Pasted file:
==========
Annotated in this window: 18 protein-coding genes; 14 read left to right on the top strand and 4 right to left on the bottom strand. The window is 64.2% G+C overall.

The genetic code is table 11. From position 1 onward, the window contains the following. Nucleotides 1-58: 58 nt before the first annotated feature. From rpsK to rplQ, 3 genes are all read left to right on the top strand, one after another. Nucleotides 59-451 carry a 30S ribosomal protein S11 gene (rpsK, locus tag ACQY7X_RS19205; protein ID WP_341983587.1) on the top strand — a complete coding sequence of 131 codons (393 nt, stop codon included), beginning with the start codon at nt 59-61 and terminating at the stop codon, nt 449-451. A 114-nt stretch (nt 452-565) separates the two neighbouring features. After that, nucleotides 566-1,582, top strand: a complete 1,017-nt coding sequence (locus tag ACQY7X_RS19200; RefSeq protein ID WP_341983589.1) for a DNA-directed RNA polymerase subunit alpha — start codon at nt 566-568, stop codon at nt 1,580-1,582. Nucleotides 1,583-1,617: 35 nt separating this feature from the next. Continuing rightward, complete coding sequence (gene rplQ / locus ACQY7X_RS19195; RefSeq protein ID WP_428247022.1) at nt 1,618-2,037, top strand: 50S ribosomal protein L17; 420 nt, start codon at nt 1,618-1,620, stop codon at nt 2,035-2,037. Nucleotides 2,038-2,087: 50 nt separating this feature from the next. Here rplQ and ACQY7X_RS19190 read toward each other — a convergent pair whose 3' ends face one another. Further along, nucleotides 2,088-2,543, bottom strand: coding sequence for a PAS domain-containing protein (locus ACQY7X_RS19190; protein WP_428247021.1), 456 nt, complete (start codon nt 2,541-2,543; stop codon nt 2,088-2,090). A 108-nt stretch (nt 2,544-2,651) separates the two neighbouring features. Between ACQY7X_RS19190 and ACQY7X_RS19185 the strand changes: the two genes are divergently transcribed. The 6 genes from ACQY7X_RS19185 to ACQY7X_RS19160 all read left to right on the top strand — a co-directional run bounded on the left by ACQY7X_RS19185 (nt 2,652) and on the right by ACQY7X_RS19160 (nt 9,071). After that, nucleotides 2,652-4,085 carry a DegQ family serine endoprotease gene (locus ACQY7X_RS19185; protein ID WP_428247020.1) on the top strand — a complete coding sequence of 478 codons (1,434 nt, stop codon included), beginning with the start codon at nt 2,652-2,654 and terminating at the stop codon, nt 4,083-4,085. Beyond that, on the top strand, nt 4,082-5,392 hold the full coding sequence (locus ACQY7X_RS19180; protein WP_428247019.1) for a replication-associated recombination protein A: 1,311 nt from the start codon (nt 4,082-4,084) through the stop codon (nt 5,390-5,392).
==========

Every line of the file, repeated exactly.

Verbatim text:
Annotated in this window: 18 protein-coding genes; 14 read left to right on the top strand and 4 right to left on the bottom strand. The window is 64.2% G+C overall.

The genetic code is table 11. From position 1 onward, the window contains the following. Nucleotides 1-58: 58 nt before the first annotated feature. From rpsK to rplQ, 3 genes are all read left to right on the top strand, one after another. Nucleotides 59-451 carry a 30S ribosomal protein S11 gene (rpsK, locus tag ACQY7X_RS19205; protein ID WP_341983587.1) on the top strand — a complete coding sequence of 131 codons (393 nt, stop codon included), beginning with the start codon at nt 59-61 and terminating at the stop codon, nt 449-451. A 114-nt stretch (nt 452-565) separates the two neighbouring features. After that, nucleotides 566-1,582, top strand: a complete 1,017-nt coding sequence (locus tag ACQY7X_RS19200; RefSeq protein ID WP_341983589.1) for a DNA-directed RNA polymerase subunit alpha — start codon at nt 566-568, stop codon at nt 1,580-1,582. Nucleotides 1,583-1,617: 35 nt separating this feature from the next. Continuing rightward, complete coding sequence (gene rplQ / locus ACQY7X_RS19195; RefSeq protein ID WP_428247022.1) at nt 1,618-2,037, top strand: 50S ribosomal protein L17; 420 nt, start codon at nt 1,618-1,620, stop codon at nt 2,035-2,037. Nucleotides 2,038-2,087: 50 nt separating this feature from the next. Here rplQ and ACQY7X_RS19190 read toward each other — a convergent pair whose 3' ends face one another. Further along, nucleotides 2,088-2,543, bottom strand: coding sequence for a PAS domain-containing protein (locus ACQY7X_RS19190; protein WP_428247021.1), 456 nt, complete (start codon nt 2,541-2,543; stop codon nt 2,088-2,090). A 108-nt stretch (nt 2,544-2,651) separates the two neighbouring features. Between ACQY7X_RS19190 and ACQY7X_RS19185 the strand changes: the two genes are divergently transcribed. The 6 genes from ACQY7X_RS19185 to ACQY7X_RS19160 all read left to right on the top strand — a co-directional run bounded on the left by ACQY7X_RS19185 (nt 2,652) and on the right by ACQY7X_RS19160 (nt 9,071). After that, nucleotides 2,652-4,085 carry a DegQ family serine endoprotease gene (locus ACQY7X_RS19185; protein ID WP_428247020.1) on the top strand — a complete coding sequence of 478 codons (1,434 nt, stop codon included), beginning with the start codon at nt 2,652-2,654 and terminating at the stop codon, nt 4,083-4,085. Beyond that, on the top strand, nt 4,082-5,392 hold the full coding sequence (locus ACQY7X_RS19180; protein WP_428247019.1) for a replication-associated recombination protein A: 1,311 nt from the start codon (nt 4,082-4,084) through the stop codon (nt 5,390-5,392).